An Alternative Approach to Vaccinations (By Dr. Lorri Mitchell)

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Vaccination is a controversial subject in both the human and animal world. The dangers of an unprotected individual succumbing to disease need to be balanced against the risk of infrequent side effects from an approved vaccine. We have valid concerns about what vaccines should be administered and how often they should be given.

 

At Ocean County, Fischer and New Prospect Veterinary Hospitals we strive to stay current with the ever-changing world of vaccine recommendations for your pet. In past years, adaptation to new research and guidelines has resulted in several changes to keep our patients safe and protected. These include:
-moving to a three year interval for adult dogs getting the Distemper combination vaccine as new research showed they did not always need it yearly
-similarly, adult cats also get their Distemper combination vaccine every three years now
-we now use an improved Rabies vaccine for cats that has less additives and is therefore less reactive for them

In addition to the above, we recognize that each pet is unique and evaluate them at their yearly well-visit to determine which vaccines are best recommended for them. For example, an outdoor barn cat will have different risks than a strictly indoor-only solo cat.

 

 

 

 

 

 

 

Or a toy poodle that lives alone in a city setting will have different risks than a beagle or retriever who hikes and hunts. OCVH, FVH & NPVH veterinarians want to know the lifestyle your pet leads so we can help you make the right decisions for their well care.

Some of you may be familiar with the term “vaccine titer” (pronounced “tighter”) test. These tests have been around for a while but more and more pet owners are having these tests performed instead of boosting vaccines annually. They are available for some vaccines but not all. Most commonly, titers are run for dog Distemper, Parvovirus and Adenovirus (Infectious Canine Hepatitis).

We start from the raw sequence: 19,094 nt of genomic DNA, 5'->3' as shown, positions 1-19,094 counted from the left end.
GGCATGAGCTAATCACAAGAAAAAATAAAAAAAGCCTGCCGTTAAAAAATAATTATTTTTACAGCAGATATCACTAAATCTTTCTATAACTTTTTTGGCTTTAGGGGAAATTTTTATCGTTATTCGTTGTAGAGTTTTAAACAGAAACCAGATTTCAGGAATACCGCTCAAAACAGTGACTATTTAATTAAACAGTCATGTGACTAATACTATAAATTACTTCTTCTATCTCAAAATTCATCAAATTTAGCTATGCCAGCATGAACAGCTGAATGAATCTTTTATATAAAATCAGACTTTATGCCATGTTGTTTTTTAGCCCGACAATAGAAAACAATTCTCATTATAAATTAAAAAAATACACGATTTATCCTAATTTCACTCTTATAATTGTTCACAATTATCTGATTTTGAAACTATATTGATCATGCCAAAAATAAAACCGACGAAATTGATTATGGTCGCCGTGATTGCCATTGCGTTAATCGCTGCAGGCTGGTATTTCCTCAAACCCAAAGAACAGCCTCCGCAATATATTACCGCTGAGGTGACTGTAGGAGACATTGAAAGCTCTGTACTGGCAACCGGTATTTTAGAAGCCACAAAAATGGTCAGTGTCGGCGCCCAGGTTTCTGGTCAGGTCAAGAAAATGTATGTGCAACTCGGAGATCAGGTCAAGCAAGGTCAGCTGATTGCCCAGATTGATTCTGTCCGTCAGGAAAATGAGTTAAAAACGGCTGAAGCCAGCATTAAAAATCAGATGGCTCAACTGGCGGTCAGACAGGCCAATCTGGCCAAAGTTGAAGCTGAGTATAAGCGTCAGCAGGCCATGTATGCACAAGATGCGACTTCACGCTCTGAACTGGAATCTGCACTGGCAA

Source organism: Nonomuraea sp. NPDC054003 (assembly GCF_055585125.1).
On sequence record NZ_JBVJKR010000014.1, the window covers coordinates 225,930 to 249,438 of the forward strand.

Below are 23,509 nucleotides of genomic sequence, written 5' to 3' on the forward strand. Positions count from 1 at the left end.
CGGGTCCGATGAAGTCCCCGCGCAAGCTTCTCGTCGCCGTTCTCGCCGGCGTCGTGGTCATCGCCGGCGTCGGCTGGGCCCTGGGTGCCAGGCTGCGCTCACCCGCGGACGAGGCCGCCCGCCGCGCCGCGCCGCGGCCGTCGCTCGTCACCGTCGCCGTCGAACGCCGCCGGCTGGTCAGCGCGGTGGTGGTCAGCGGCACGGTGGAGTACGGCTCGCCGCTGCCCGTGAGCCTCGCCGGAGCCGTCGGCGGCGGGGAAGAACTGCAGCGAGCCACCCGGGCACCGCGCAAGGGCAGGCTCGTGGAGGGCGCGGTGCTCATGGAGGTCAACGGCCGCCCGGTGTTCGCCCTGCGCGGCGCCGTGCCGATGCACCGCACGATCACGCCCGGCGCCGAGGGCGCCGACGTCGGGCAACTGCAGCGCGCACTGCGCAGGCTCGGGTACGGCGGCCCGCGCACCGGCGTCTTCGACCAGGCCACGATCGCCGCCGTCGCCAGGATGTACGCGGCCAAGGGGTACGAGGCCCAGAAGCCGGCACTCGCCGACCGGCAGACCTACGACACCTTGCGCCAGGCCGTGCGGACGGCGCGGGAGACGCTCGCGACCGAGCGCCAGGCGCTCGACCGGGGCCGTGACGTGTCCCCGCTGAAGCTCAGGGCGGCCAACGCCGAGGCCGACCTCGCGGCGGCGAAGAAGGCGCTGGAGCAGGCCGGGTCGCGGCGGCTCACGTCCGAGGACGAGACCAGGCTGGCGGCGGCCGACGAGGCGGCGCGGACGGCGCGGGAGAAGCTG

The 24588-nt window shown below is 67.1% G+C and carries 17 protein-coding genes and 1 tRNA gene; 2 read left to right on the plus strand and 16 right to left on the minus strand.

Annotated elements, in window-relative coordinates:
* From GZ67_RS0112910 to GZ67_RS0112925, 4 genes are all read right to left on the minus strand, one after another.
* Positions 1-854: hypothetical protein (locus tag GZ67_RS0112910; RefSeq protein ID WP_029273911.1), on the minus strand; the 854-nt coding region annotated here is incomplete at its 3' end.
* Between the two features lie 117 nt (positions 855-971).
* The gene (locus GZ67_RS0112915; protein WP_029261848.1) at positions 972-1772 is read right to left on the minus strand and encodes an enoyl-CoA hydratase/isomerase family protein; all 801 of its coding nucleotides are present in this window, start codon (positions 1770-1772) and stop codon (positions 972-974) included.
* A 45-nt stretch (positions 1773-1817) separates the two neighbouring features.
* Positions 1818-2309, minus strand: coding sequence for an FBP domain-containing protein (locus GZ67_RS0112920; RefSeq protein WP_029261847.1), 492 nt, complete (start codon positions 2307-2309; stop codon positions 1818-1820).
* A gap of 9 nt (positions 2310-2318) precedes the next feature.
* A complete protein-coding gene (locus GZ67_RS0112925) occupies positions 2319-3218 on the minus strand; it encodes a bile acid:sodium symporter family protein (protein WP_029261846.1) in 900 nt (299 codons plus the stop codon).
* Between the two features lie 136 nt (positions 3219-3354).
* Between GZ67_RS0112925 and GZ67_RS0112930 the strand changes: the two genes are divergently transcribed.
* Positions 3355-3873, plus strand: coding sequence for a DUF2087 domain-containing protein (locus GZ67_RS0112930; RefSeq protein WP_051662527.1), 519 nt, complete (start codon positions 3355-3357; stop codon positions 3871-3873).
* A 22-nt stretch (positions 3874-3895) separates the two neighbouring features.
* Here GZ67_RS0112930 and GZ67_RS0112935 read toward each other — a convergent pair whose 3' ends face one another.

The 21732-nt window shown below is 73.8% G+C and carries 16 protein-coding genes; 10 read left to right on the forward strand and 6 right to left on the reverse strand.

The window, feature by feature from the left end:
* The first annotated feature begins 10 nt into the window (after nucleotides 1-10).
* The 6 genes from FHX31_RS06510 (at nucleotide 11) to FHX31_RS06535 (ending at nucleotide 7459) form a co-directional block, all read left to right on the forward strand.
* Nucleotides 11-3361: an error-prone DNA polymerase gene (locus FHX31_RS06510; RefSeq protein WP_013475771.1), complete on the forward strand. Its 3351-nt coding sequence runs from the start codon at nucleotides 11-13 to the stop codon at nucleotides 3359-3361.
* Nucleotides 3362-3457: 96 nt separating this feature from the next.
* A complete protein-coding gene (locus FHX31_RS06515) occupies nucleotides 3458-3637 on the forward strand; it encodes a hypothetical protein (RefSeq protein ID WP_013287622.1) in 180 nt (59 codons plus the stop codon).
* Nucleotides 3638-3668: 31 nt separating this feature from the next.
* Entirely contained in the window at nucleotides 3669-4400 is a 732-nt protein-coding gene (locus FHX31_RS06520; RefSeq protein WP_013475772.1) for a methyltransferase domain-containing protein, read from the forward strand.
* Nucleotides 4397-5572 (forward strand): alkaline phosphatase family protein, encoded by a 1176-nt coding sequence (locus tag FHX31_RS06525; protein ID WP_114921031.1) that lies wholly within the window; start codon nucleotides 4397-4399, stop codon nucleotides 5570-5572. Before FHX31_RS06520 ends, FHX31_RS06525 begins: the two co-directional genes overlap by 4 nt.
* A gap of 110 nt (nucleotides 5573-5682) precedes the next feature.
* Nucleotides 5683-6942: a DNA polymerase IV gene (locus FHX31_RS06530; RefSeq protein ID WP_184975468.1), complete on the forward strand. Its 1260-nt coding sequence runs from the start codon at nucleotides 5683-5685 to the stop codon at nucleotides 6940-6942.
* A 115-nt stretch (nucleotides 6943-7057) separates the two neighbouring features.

What is a titer test?

A titer test is a simple blood test that allows us to measure how much antibody (a protein produced by the body in response to a foreign material, either natural disease or a vaccine) is in the animal’s bloodstream. From research we know what levels of antibodies are needed for protection. Animals with protective levels in the bloodstream will be able to successfully fight off the disease without the need for revaccination that year. This gives us an alternative to repeatedly vaccinating pets when they actually do not need it.  Research has shown that many adult dogs can maintain protective antibody titers to Distemper, Parvovirus and Adenovirus for more than four years and in some dogs even longer. The problem is we don’t know which dogs can do that and which dogs need more frequent boosters.

We are excited that we are now able to offer this alternative to the Distemper/Parvovirus/Adenovirus vaccine for your dog at our facility. We will be running the tests weekly and will call you with results. If your pet has a positive titer then there is no need to give the vaccine. If your pet has a negative titer then we will recommend a vaccine booster.

For more information on the test go to www.vaccicheck.com.

Other uses for the Vaccicheck test would be to test your puppy two weeks after they complete the puppy series to determine whether they have mounted adequate immunity or whether they need an additional booster. Or if you adopt a dog and are unsure if it had received the Distemper vaccine you could titer test them to see if one is needed.

Titer tests are not available for Bordetella, Leptospirosis or Lyme vaccines. These diseases are not viral and so create a different immune reaction. These vaccines continue to be recommended yearly for protection, if your pet’s lifestyle warrants it.  Rabies vaccine titers are available at outside labs but in NJ dogs are still required to have the vaccine by law. Even if they have a positive titer to the Rabies vaccine, it will not be recognized as equivalent to the proof of current vaccine by the animal control authorities.

What about cats? The same company that offers the titer test for dogs that we use will be coming out with a similar one for cats shortly. We hope to be able to offer it for your feline companion soon.

The lifestyle of each pet is different and all of our doctors are prepared to tailor your pet’s care to their individual needs for maximum protection and comfort.

 

Lorri Mitchell DVM

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